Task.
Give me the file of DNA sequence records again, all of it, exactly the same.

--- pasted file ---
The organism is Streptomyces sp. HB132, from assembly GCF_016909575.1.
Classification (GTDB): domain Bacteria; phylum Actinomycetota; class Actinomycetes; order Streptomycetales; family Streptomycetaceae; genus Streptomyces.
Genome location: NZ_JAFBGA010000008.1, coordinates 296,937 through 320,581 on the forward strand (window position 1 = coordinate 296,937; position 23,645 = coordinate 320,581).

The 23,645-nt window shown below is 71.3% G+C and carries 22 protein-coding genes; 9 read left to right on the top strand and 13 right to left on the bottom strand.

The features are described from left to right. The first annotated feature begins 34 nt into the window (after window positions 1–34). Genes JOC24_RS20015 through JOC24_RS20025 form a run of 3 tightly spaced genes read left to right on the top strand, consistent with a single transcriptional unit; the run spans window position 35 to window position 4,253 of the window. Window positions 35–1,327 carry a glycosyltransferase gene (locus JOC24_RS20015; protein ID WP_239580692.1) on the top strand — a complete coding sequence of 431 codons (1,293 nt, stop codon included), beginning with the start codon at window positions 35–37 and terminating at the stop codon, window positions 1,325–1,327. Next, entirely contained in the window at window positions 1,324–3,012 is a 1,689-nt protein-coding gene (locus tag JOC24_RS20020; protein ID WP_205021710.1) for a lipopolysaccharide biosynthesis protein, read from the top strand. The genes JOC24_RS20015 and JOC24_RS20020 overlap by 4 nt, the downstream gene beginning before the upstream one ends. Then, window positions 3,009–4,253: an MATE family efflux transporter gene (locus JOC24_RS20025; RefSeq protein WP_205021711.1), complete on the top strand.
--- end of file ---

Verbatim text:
The organism is Streptomyces sp. HB132, from assembly GCF_016909575.1.
Classification (GTDB): domain Bacteria; phylum Actinomycetota; class Actinomycetes; order Streptomycetales; family Streptomycetaceae; genus Streptomyces.
Genome location: NZ_JAFBGA010000008.1, coordinates 296,937 through 320,581 on the forward strand (window position 1 = coordinate 296,937; position 23,645 = coordinate 320,581).

The 23,645-nt window shown below is 71.3% G+C and carries 22 protein-coding genes; 9 read left to right on the top strand and 13 right to left on the bottom strand.

The features are described from left to right. The first annotated feature begins 34 nt into the window (after window positions 1–34). Genes JOC24_RS20015 through JOC24_RS20025 form a run of 3 tightly spaced genes read left to right on the top strand, consistent with a single transcriptional unit; the run spans window position 35 to window position 4,253 of the window. Window positions 35–1,327 carry a glycosyltransferase gene (locus JOC24_RS20015; protein ID WP_239580692.1) on the top strand — a complete coding sequence of 431 codons (1,293 nt, stop codon included), beginning with the start codon at window positions 35–37 and terminating at the stop codon, window positions 1,325–1,327. Next, entirely contained in the window at window positions 1,324–3,012 is a 1,689-nt protein-coding gene (locus tag JOC24_RS20020; protein ID WP_205021710.1) for a lipopolysaccharide biosynthesis protein, read from the top strand. The genes JOC24_RS20015 and JOC24_RS20020 overlap by 4 nt, the downstream gene beginning before the upstream one ends. Then, window positions 3,009–4,253: an MATE family efflux transporter gene (locus JOC24_RS20025; RefSeq protein WP_205021711.1), complete on the top strand.